(x) Typeface query: Trooper

I’m doing a project filling in the blanks in identifying the original typefaces for SSi’s clones.

There is an SSi font for which I’ve located a match in Fontbank’s Talon Bold. I’m finding, however, that almost all of the Fontbank fonts are modified (butchered would, in many cases, be the proper term) commercial fonts. Finding the original tyepface, when not already known, has not, in most cases, been too difficult.

The image below is of the SSi version of this font:

I’ve found a typeface in the Solotype Catalog that might be the original, but the character sampling is brief. I cannot find a digital version by its original name. It’s called Trooper Roman Bold Extended. From the small sample provided, the A, B, E, e, i, l, n, s, t and w are exact matches or extremely close. The R’s right leg extends further to the right. Actually, the s and the fact that the Broadway-like w are present is what grabbed my attention.

So … do any of you (Mark, Mike Y)have a better sample image of the Trooper family in your old catalogs? If so, might it be a predecessor? Keep in mind that some glyphs will surely vary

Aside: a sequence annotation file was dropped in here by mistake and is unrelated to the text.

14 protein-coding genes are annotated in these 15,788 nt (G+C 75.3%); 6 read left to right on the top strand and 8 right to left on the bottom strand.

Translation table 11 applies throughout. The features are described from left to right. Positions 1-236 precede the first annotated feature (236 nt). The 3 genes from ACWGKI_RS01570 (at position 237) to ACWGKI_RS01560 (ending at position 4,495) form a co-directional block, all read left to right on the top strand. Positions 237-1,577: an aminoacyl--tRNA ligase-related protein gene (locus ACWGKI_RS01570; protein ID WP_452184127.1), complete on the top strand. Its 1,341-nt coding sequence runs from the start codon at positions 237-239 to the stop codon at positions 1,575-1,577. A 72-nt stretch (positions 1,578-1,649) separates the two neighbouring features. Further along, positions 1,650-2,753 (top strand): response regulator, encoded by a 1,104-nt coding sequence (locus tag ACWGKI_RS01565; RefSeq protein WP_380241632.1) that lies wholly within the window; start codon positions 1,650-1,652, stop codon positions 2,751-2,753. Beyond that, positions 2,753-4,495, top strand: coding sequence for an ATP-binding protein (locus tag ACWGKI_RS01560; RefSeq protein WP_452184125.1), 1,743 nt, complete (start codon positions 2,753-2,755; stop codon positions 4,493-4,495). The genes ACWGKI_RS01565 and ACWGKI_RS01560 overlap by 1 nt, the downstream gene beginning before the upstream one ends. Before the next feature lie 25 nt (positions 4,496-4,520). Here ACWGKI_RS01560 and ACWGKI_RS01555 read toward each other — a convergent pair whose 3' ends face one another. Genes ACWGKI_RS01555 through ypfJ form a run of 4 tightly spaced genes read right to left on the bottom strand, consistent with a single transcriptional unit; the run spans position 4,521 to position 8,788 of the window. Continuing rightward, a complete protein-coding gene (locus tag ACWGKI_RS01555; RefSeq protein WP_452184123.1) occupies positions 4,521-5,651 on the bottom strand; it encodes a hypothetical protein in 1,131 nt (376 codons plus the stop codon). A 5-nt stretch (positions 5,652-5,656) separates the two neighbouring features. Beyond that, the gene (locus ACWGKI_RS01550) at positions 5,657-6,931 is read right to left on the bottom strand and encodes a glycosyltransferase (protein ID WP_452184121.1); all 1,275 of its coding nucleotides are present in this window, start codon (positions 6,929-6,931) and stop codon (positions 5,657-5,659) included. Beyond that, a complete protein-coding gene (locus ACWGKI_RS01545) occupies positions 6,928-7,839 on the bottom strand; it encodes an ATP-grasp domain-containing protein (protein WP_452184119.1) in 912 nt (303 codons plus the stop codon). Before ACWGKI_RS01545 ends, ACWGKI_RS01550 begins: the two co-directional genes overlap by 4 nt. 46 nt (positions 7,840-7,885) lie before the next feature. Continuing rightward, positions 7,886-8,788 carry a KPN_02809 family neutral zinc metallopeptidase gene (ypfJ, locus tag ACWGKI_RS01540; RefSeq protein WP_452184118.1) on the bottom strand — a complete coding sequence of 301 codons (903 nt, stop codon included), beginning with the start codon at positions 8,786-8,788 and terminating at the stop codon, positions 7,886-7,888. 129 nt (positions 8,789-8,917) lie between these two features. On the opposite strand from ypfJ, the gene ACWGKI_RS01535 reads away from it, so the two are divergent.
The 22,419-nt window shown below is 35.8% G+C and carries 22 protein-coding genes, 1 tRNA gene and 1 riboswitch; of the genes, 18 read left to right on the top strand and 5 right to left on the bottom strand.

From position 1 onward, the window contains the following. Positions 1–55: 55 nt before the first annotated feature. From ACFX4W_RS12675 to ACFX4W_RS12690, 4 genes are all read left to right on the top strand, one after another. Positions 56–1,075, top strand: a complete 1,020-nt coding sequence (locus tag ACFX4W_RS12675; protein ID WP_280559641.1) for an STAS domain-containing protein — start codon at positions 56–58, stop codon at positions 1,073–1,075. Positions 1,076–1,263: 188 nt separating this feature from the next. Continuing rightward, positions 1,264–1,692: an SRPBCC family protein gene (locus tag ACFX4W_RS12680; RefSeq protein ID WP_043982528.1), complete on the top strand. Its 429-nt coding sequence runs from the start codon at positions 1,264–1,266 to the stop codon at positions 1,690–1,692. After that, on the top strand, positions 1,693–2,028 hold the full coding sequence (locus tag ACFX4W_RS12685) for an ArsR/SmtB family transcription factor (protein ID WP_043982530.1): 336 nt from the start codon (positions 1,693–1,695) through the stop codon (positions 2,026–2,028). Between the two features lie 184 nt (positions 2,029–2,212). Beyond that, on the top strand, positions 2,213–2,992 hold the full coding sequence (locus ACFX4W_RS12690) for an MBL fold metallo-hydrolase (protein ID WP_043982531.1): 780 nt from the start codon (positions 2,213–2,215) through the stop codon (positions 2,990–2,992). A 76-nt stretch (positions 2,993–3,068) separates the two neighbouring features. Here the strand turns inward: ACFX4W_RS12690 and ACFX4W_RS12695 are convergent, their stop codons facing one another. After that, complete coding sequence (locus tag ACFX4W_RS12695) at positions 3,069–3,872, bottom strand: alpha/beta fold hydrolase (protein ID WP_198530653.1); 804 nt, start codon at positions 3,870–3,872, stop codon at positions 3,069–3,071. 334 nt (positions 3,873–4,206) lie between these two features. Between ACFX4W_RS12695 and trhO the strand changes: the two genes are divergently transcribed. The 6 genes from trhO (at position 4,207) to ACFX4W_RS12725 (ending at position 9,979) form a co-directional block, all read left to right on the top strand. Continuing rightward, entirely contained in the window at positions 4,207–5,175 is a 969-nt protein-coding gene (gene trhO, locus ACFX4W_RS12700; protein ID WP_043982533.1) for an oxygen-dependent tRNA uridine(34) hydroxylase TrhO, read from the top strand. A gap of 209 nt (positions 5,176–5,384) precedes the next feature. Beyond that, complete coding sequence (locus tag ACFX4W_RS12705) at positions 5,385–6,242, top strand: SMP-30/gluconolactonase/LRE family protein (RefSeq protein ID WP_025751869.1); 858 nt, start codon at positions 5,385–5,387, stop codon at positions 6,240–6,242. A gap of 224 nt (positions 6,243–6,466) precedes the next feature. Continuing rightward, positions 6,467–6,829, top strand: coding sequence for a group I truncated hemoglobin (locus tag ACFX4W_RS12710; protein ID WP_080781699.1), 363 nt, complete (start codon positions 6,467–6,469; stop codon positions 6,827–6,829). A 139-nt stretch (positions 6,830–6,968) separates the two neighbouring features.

It’s some version of Trooper, though not one of the originals. I believe there were only two weights, light and roman with italics. This is a bolder weight than either. There is a Trooper Roman Black in the Phil’s Photo catalog, but there are differences in the characters. Trooper was very popular for a little while, so much so that some other film font outfits released there own versions with extra weights and styles. This doesn’t quite match any that I’ve found. The hairlines are a bit too thin, for one thing. But, it’s not far off either. The original (and the knock-offs) had several alternate characters. Most of the characters in your sample are the normal ones, some are alternates (o, O, and Q).

Also, Dave Trooper was the designer. The font was originated by VGC.

Thanks much for that information Mark. What a very strange combination of styles.

Lookie what I just came across: SoftUnion’s Troover. Tucked away in the extended characters lie my calligraphic g and y, albeit at a lesser weight. I assume that the rotation of the o, O, q and Q was, indeed, a Fontbank gimmick.

Also, a listing at AtomicType pointed me to Castle Type, where Trooper Roman Bold at first seems to not be present. It is, it turns out, listed in the PDF catalog as Trooper Roman and at pretty much the same weight as the SSi font. I wonder if Jason Castle made that early enough to have been ripped off by Fontbank … I think I’ll write and ask him.

Thanks again.

Huh. The Castle Type version looks pretty much exactly like the SSi version, more so than the old film font samples I found. Your theory may be right.